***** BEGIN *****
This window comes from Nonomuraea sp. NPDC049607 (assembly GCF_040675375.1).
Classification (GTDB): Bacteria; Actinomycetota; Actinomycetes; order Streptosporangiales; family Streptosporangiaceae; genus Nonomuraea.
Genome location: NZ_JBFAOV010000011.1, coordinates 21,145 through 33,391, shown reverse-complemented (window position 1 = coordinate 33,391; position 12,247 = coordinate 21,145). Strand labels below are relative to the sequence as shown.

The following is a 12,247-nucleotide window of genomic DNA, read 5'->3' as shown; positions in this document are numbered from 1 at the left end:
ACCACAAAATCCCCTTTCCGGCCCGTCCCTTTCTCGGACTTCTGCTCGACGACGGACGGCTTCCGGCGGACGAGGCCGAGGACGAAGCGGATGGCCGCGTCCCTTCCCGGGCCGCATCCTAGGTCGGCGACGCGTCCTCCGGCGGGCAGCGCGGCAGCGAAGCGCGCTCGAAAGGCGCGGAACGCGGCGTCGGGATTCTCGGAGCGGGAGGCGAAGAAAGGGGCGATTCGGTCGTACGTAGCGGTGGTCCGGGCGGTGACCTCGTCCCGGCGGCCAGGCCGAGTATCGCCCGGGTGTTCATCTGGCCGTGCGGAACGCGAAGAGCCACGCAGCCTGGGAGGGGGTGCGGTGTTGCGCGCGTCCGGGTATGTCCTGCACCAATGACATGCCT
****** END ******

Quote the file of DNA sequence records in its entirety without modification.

This window comes from Nonomuraea sp. NPDC049607 (assembly GCF_040675375.1).
Classification (GTDB): Bacteria; Actinomycetota; Actinomycetes; order Streptosporangiales; family Streptosporangiaceae; genus Nonomuraea.
Genome location: NZ_JBFAOV010000011.1, coordinates 21,145 through 33,391, shown reverse-complemented (window position 1 = coordinate 33,391; position 12,247 = coordinate 21,145). Strand labels below are relative to the sequence as shown.

The following is a 12,247-nucleotide window of genomic DNA, read 5'->3' as shown; positions in this document are numbered from 1 at the left end:
ACCACAAAATCCCCTTTCCGGCCCGTCCCTTTCTCGGACTTCTGCTCGACGACGGACGGCTTCCGGCGGACGAGGCCGAGGACGAAGCGGATGGCCGCGTCCCTTCCCGGGCCGCATCCTAGGTCGGCGACGCGTCCTCCGGCGGGCAGCGCGGCAGCGAAGCGCGCTCGAAAGGCGCGGAACGCGGCGTCGGGATTCTCGGAGCGGGAGGCGAAGAAAGGGGCGATTCGGTCGTACGTAGCGGTGGTCCGGGCGGTGACCTCGTCCCGGCGGCCAGGCCGAGTATCGCCCGGGTGTTCATCTGGCCGTGCGGAACGCGAAGAGCCACGCAGCCTGGGAGGGGGTGCGGTGTTGCGCGCGTCCGGGTATGTCCTGCACCAATGACATGCCT